You’ve heard of a SWOT analysis. Every few years, it’s a good idea to review your Strengths, Weaknesses, Opportunities, and Threats. But there’s a different perspective for you to consider: Perform a speculative SWOT of the companies that want to compete with you. Here’s what I mean.
One of the “Threats” that independent technology consultants have felt for a long time has been the commoditization of our business. As I go around the country I hear about MSPs being challenged by the likes of Staples, Best Buy, and even the phone company and the cable provider. Add to that list the folks who have had their eye on technology support for years: The business equipment company and the phone cabling installer.
These potential threats fall into two broad camps. One understands the tools needed to provide support for a small business (this list includes Dell, Ingram Micro, and the Geek Squad). The other camp understands one specific technology and thinks they know more than they do (this list includes the telephone people, the cable folks, and the business equipment vendors).
I hope you’re not scared of any of these!
These companies are all working from their strengths and a specific view of their opportunity. Each of them might (might) be able to provide certain services to your clients. But none of them can provide all the services. And none of them has a realistic view of their weaknesses or the threats they face.
Here’s the good news: you’re one of the threats they face.
Take a minute and look at the full picture and you’ll see that you fare pretty well. Specifically, look at the weaknesses of each of these entities. Do they understand small business? Do they understand the whole networking infrastructure? Do they understand security at a meaningful level? Do they understand backup and disaster recovery? At a basic level, do they understand DNS, DHCP, and TCP/IP enough to do real troubleshooting? What about POP3 and IMAP?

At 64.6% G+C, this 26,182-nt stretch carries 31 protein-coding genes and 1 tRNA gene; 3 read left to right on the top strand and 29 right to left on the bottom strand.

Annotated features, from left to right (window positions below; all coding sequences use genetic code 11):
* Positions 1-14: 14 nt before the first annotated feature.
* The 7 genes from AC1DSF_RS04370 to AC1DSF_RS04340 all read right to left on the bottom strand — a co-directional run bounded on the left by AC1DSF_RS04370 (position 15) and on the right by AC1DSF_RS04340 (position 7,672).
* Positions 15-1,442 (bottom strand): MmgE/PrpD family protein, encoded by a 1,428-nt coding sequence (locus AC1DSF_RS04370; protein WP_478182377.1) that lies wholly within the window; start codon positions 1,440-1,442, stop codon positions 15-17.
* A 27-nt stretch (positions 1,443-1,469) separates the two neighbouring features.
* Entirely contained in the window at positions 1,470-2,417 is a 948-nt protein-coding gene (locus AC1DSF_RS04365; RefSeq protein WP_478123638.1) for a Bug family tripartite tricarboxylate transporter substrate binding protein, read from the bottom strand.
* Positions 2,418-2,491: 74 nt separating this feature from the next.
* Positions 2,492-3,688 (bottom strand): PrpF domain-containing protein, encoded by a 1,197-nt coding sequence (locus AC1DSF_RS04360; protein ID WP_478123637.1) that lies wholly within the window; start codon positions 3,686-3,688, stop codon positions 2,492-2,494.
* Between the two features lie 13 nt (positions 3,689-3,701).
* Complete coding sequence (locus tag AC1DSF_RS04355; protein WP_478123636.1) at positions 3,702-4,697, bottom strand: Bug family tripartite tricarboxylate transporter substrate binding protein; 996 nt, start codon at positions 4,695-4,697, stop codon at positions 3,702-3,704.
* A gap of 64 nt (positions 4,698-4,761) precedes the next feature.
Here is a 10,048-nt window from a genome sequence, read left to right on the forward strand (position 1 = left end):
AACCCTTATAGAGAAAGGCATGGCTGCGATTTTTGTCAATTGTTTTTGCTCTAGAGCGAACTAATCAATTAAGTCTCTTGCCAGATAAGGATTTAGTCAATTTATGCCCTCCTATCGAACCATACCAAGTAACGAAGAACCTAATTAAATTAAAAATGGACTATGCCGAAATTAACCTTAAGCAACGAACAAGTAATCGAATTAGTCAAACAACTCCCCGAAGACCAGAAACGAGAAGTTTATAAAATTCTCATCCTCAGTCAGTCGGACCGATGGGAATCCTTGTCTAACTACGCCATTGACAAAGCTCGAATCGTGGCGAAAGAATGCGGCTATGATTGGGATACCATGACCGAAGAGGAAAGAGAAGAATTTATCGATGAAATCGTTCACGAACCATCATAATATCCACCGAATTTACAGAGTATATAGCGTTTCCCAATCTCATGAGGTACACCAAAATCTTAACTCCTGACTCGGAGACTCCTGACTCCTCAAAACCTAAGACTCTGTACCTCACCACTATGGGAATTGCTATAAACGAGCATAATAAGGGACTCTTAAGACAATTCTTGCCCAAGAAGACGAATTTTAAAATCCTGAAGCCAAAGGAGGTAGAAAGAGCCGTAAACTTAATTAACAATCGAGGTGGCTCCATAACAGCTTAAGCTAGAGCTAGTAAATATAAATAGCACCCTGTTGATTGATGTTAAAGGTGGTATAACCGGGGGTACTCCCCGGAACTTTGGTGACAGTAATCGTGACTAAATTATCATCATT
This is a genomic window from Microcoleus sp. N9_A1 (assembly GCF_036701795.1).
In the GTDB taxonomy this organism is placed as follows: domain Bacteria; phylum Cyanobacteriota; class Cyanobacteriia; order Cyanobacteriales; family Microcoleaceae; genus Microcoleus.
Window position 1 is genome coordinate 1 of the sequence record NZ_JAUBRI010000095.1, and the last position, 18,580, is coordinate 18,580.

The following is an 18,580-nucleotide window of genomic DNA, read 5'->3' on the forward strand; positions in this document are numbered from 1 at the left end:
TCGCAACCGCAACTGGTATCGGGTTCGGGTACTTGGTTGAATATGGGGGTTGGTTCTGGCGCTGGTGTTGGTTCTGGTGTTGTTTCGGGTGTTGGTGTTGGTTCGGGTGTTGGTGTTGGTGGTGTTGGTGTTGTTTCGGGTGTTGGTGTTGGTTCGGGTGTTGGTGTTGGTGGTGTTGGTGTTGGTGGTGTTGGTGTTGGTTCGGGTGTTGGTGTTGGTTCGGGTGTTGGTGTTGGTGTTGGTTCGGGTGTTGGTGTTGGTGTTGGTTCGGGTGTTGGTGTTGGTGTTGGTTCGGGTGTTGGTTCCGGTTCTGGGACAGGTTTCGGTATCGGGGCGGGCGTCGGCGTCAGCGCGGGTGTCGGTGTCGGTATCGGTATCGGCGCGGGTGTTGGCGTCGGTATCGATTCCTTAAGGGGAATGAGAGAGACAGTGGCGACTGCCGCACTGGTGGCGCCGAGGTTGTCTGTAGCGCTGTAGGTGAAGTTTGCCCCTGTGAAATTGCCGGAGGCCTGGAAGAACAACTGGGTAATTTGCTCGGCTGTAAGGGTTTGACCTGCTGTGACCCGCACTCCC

The biggest weakness these companies have is that they each understand some small piece of the network and think they can pick up the rest. And that is precisely where you become a threat to them. You can learn the technical side of their business much more easily than they can learn yours.
All the businesses that think they can make in-roads into managed services have something in common: Their technology is moving to IP – Internet Protocol. And that means they are moving to an architecture that you totally understand (or you should).
Troubleshooting an IP camera system? An IP security system? An IP telephone system? The most important skill you’ll need is a good thorough understanding of TCP/IP. If you have a grasp of the 7-layer OSI model, that’s even better.
I’m not saying that they can’t figure out the details of serving small business. But you’ve already got that figured out or you wouldn't be in business! I’m simply saying that your business should include every single technology that uses TCP/IP.
Best Buy’s Geek Squad is a perfect example. They never made the kind of in-roads they expected with small business. They never understood the businesses they tried to move into. They never figured out how to make money in this market. You may know someone who took their computer to Best Buy. But have you ever seen a business that relied on them for their I.T. support – let alone managed services? Probably not.
Make a list of all the things you do that these would-be challengers don’t do or can’t do. Educate your clients and prospect about this. Your list will make a great start for a marketing letter on “What to look for in your technology consultant.”